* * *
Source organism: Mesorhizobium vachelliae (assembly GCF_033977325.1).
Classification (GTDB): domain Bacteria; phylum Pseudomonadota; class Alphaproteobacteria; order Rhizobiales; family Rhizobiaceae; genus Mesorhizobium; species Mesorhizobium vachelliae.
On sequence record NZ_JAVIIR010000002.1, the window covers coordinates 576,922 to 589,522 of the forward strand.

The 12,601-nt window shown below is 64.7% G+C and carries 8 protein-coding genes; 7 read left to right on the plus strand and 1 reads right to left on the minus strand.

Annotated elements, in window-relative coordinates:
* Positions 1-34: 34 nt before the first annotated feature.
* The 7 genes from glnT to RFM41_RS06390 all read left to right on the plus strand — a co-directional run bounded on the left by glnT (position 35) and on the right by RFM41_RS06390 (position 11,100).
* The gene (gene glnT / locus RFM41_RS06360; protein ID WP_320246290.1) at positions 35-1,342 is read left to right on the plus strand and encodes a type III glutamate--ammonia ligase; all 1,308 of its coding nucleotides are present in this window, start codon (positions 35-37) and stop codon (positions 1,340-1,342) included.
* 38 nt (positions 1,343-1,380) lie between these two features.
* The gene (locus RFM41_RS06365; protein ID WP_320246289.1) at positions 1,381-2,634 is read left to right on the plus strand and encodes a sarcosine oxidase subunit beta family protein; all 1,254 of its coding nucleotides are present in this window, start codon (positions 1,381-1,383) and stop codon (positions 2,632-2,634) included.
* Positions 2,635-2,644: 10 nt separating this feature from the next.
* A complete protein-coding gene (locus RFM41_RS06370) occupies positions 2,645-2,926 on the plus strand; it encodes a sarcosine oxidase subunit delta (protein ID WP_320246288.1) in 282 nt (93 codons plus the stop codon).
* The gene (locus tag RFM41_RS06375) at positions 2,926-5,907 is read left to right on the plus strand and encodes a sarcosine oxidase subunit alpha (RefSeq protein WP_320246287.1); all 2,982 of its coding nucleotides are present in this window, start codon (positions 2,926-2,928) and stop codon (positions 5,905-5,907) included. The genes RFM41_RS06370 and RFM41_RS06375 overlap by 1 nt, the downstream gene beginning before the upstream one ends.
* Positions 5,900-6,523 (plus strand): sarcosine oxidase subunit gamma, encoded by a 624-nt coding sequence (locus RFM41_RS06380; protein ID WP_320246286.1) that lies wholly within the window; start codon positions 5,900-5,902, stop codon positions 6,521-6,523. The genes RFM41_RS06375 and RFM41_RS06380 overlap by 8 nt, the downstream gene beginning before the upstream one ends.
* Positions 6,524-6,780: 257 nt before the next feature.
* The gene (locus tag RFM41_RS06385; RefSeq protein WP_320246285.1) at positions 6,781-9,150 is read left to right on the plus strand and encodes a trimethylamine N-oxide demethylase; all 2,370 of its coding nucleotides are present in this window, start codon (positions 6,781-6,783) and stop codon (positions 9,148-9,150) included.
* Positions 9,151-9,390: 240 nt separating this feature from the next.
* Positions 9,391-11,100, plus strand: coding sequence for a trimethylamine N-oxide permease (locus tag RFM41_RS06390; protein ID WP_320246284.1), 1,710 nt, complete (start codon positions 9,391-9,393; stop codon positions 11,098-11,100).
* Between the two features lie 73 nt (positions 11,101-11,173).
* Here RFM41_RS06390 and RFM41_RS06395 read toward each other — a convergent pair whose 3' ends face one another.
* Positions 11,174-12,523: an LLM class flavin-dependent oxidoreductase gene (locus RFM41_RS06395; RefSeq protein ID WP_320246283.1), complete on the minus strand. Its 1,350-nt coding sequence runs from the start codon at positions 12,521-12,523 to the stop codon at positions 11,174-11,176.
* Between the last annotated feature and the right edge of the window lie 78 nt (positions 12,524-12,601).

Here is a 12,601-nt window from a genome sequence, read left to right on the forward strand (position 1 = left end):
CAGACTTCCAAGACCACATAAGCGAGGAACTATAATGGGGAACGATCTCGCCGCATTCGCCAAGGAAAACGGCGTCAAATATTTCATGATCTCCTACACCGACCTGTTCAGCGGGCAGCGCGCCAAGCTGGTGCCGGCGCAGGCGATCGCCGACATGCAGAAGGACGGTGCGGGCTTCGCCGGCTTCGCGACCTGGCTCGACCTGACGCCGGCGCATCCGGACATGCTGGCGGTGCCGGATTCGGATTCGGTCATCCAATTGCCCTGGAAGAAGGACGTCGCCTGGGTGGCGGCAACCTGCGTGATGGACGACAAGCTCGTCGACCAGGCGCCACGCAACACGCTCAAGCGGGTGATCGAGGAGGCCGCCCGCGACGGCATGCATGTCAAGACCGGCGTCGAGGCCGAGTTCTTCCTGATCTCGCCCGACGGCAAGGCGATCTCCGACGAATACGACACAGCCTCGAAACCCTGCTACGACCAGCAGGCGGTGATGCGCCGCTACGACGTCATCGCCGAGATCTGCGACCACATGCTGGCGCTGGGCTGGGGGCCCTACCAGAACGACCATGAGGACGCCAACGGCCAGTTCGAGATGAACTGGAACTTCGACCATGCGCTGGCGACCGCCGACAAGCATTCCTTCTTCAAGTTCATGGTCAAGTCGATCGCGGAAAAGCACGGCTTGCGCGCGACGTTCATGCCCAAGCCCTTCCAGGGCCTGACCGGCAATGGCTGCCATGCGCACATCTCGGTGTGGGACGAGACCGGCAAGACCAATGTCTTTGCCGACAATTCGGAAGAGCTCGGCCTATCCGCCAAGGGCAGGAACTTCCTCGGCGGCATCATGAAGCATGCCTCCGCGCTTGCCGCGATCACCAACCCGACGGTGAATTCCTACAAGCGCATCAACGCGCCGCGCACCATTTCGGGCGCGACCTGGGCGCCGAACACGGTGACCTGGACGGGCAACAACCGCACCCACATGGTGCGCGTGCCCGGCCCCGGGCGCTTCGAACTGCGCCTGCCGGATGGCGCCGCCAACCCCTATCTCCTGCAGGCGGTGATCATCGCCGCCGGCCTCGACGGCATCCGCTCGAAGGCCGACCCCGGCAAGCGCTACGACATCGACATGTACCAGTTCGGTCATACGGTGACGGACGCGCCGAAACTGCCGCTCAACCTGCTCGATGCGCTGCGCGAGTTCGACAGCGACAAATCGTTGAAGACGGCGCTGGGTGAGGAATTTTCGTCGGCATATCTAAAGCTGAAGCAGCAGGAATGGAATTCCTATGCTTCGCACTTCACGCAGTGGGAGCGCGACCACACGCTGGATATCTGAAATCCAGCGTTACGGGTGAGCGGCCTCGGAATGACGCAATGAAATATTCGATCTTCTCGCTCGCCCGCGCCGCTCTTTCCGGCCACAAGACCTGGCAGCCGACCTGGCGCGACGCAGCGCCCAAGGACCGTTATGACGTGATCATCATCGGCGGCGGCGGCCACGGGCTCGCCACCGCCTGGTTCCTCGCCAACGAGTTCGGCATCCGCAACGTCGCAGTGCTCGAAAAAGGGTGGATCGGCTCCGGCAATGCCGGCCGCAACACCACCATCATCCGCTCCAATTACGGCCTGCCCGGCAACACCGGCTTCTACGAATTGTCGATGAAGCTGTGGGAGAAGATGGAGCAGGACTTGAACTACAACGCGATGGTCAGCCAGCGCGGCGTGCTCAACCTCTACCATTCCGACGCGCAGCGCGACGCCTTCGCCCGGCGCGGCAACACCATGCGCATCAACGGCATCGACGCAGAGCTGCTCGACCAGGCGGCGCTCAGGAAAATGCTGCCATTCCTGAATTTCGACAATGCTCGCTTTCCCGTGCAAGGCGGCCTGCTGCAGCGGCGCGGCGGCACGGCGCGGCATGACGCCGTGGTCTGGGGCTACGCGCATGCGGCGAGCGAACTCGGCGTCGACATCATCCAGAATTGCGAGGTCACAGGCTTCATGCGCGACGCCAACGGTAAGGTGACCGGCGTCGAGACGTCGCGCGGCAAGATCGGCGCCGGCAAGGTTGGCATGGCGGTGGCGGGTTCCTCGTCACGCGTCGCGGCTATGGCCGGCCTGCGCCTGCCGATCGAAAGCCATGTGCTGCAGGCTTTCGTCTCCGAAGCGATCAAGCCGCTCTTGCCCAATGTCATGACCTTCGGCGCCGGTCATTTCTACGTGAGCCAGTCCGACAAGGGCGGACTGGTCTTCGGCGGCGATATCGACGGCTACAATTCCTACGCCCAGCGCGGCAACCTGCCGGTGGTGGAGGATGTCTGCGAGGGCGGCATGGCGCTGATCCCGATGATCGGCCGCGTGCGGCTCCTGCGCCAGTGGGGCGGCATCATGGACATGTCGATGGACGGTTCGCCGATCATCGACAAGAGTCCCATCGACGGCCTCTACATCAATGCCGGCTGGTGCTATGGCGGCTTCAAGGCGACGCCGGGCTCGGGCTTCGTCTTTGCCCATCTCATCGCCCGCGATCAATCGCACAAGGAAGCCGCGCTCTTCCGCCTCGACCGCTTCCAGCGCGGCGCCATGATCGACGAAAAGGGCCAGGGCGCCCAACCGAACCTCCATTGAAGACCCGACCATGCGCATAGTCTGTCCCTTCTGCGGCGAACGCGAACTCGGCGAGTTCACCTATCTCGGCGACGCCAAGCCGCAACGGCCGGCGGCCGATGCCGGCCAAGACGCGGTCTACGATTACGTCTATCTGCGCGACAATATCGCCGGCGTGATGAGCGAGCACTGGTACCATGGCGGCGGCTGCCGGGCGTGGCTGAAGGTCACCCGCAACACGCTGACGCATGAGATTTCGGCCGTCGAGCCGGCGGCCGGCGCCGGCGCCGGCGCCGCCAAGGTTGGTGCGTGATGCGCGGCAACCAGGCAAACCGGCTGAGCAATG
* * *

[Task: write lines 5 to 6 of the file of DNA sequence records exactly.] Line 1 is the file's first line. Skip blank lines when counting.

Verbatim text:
Annotated elements, in window-relative coordinates:
* Positions 1-34: 34 nt before the first annotated feature.